Two McNair Scholars earn full scholarships to begin graduate school

Two of Grand Valley's McNair Scholars earned full scholarships to begin their doctoral degree programs at Michigan State University in the fall semester.

Antonia Gordon, who earned a bachelor's degree in public, nonprofit and health administration, received the MSU University Enrichment Fellowship, one of 20 doctoral students (out of 500) to earn the competitive award. 

Hannah Pierson, who earned a bachelor's degree in sociology, was one of four students admitted into a special doctoral cohort at MSU with research emphasis in the sociology of health and medicine. 

Antonia Gordon standing in yellow skirt, white shirt
Antonia Gordon received the MSU University Enrichment Fellowship.
Image credit - courtesy photo
Hannah Pierson standing against wall
Hannah Pierson was one of four students admitted into a special doctoral cohort at MSU with research emphasis in the sociology of health and medicine.
Image credit - courtesy photo

An active Army reservist, Gordon said her research focus will be education policy and education funding. The interest comes from experience. Gordon graduated from Muskegon Heights High School before a state emergency manager was appointed to run the school district.

"I want to look into the correlation between education and poverty," Gordon said. "A lot of students from my area were impacted by the takeover of the district under the emergency manager act."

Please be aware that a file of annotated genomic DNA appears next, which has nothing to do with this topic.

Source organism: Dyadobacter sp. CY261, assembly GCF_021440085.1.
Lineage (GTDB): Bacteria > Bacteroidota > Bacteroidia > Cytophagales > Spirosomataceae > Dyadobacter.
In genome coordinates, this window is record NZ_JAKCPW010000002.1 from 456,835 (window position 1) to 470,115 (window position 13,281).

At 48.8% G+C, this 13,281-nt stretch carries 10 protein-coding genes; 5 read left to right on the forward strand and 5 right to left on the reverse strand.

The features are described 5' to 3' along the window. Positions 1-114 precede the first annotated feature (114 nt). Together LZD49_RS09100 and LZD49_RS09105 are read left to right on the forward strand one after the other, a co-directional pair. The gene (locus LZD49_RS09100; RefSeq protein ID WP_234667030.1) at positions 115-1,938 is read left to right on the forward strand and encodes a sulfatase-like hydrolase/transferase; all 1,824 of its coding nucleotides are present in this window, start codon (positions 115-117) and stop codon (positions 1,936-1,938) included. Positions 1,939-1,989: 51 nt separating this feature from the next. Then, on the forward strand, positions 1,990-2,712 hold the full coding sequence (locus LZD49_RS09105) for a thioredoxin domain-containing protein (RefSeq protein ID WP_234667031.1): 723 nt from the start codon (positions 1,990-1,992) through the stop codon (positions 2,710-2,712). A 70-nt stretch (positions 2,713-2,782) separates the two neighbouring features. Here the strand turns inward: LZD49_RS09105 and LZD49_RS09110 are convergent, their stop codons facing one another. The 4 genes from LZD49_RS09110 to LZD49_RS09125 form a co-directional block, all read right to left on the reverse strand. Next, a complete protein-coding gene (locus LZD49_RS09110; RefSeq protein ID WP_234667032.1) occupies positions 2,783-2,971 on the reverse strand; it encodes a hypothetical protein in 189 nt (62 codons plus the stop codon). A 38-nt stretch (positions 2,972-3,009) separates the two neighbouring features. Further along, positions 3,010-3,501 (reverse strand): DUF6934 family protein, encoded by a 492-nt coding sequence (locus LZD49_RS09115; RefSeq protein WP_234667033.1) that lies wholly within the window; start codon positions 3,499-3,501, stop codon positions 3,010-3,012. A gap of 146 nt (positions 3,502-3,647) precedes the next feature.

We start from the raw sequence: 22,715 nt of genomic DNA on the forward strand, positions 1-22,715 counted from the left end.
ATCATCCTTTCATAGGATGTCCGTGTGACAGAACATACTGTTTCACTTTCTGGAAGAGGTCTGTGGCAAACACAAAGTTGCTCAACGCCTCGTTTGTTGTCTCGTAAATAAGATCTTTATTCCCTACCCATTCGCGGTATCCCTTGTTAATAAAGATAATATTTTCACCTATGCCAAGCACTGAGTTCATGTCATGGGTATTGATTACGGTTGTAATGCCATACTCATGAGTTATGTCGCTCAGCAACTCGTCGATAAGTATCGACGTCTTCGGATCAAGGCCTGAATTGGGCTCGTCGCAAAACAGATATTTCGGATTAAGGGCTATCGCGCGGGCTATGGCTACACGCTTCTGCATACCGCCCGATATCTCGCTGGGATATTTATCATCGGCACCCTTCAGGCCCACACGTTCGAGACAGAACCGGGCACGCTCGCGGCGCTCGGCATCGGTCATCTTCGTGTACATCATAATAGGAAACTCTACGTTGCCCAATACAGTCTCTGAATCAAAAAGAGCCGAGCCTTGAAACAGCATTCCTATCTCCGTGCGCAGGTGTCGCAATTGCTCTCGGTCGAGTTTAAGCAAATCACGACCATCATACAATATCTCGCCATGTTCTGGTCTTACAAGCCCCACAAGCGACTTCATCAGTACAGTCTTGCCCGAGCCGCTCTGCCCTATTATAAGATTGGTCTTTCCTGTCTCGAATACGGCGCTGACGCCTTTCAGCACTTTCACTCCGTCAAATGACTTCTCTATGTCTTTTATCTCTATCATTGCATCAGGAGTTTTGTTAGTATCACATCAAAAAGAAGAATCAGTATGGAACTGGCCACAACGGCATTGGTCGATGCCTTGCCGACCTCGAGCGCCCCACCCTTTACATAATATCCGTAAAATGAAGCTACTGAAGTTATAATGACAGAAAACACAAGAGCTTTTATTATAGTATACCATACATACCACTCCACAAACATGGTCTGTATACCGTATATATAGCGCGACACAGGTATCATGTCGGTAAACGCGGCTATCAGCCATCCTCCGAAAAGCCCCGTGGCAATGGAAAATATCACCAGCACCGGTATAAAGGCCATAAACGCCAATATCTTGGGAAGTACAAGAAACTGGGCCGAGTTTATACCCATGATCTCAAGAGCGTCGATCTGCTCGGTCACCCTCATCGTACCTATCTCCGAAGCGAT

Pierson will be a graduate research assistant for MSU's sociology department. She said she was drawn to the department because its faculty members have a strong foundation in health care inequities.

"l came to Grand Valley knowing I wanted to major in sociology," Pierson said. "I have a passion for research, writing and questioning; sociology helps you answer those questions."

Pierson's faculty mentor was Anna Hammersmith, assistant professor of sociology; Gordon's faculty mentor was Davia Downey, associate professor of public administration. Both students said the McNair Scholars staff members and fellow students also played key mentorship roles.

"I will continue to have check-ins with the McNair staff and they will track your progress," Gordon said. "It's not hand-holding but support; the advice doesn't leave because you leave the undergraduate program."

Pierson spent two years in the McNair program and said it helped hone her research skills.

"Research is challenging and can have many bumps in the road, but thanks to McNair and my experience within the field of sociology, I have come a long way," she said.


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